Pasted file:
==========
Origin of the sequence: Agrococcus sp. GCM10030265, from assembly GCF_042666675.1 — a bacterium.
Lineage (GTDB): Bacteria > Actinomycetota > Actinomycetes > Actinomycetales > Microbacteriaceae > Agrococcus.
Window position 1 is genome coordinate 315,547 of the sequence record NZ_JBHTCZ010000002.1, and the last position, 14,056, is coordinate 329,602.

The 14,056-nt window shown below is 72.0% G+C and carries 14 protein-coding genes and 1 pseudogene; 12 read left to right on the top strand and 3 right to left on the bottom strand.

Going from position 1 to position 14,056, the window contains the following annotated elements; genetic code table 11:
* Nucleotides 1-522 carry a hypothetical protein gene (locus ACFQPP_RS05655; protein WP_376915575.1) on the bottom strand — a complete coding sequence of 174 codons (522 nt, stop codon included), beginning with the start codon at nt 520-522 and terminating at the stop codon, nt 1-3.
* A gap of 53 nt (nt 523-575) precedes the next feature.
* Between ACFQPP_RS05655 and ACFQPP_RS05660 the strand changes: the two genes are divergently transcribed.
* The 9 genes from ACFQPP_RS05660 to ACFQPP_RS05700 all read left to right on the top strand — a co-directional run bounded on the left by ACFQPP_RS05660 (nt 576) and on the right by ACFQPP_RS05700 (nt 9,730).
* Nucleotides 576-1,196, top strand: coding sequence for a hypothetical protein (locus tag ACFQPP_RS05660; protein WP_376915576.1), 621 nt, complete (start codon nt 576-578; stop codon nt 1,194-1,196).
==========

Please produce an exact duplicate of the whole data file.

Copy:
Origin of the sequence: Agrococcus sp. GCM10030265, from assembly GCF_042666675.1 — a bacterium.
Lineage (GTDB): Bacteria > Actinomycetota > Actinomycetes > Actinomycetales > Microbacteriaceae > Agrococcus.
Window position 1 is genome coordinate 315,547 of the sequence record NZ_JBHTCZ010000002.1, and the last position, 14,056, is coordinate 329,602.

The 14,056-nt window shown below is 72.0% G+C and carries 14 protein-coding genes and 1 pseudogene; 12 read left to right on the top strand and 3 right to left on the bottom strand.

Going from position 1 to position 14,056, the window contains the following annotated elements; genetic code table 11:
* Nucleotides 1-522 carry a hypothetical protein gene (locus ACFQPP_RS05655; protein WP_376915575.1) on the bottom strand — a complete coding sequence of 174 codons (522 nt, stop codon included), beginning with the start codon at nt 520-522 and terminating at the stop codon, nt 1-3.
* A gap of 53 nt (nt 523-575) precedes the next feature.
* Between ACFQPP_RS05655 and ACFQPP_RS05660 the strand changes: the two genes are divergently transcribed.
* The 9 genes from ACFQPP_RS05660 to ACFQPP_RS05700 all read left to right on the top strand — a co-directional run bounded on the left by ACFQPP_RS05660 (nt 576) and on the right by ACFQPP_RS05700 (nt 9,730).
* Nucleotides 576-1,196, top strand: coding sequence for a hypothetical protein (locus tag ACFQPP_RS05660; protein WP_376915576.1), 621 nt, complete (start codon nt 576-578; stop codon nt 1,194-1,196).